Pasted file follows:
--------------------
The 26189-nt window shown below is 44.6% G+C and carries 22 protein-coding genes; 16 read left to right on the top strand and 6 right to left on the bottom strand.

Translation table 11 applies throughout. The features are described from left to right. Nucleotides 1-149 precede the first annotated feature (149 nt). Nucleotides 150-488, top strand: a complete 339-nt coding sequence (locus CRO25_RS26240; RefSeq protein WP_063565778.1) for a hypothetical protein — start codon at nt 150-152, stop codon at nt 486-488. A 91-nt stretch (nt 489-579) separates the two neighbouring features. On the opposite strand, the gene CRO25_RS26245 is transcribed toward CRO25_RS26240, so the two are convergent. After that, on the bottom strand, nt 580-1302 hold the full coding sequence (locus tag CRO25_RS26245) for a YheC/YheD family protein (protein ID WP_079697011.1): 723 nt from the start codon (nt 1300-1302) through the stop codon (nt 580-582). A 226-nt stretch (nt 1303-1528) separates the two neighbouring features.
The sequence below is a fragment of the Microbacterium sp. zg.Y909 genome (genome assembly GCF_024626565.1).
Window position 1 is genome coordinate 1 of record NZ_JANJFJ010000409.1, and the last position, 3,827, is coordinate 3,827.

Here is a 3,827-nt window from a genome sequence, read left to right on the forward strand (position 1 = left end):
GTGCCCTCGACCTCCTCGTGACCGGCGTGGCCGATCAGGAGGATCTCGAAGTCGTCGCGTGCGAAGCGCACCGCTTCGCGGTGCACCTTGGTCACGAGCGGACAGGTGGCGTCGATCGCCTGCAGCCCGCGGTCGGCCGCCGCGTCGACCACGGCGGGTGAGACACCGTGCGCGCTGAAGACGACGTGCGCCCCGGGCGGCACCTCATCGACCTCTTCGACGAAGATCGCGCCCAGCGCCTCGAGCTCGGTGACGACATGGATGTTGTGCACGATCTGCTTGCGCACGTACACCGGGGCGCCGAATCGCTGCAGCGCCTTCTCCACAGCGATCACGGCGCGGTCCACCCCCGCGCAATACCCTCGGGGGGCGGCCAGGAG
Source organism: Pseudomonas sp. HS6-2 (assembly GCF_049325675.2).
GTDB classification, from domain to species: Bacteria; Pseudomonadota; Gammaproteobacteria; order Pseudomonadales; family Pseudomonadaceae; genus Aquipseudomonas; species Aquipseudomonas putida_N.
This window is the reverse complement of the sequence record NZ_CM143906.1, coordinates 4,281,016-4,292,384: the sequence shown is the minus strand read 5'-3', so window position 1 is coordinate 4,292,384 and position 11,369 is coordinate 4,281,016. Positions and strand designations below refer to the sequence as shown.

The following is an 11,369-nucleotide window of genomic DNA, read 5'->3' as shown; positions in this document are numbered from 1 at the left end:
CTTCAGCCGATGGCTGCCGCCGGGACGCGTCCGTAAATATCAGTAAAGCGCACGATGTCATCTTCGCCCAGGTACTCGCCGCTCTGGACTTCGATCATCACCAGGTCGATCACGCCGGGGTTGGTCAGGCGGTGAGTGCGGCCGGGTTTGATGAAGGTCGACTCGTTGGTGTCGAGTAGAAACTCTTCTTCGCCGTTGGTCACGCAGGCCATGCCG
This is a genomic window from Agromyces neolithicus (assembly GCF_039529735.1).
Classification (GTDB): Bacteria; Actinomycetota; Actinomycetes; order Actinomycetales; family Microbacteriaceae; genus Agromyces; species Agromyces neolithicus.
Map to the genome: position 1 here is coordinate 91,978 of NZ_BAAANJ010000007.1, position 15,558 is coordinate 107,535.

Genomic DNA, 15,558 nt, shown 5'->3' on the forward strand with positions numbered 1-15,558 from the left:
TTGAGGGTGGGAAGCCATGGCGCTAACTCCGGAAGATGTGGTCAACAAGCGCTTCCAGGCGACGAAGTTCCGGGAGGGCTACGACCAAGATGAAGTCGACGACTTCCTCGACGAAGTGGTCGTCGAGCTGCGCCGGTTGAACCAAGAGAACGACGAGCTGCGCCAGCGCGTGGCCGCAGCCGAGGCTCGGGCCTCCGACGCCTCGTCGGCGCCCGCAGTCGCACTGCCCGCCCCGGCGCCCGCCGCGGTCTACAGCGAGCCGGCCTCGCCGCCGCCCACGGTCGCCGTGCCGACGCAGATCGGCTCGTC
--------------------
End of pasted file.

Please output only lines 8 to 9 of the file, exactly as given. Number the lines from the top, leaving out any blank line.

GTDB classification, from domain to species: Bacteria; Pseudomonadota; Gammaproteobacteria; order Pseudomonadales; family Pseudomonadaceae; genus Aquipseudomonas; species Aquipseudomonas putida_N.
This window is the reverse complement of the sequence record NZ_CM143906.1, coordinates 4,281,016-4,292,384: the sequence shown is the minus strand read 5'-3', so window position 1 is coordinate 4,292,384 and position 11,369 is coordinate 4,281,016. Positions and strand designations below refer to the sequence as shown.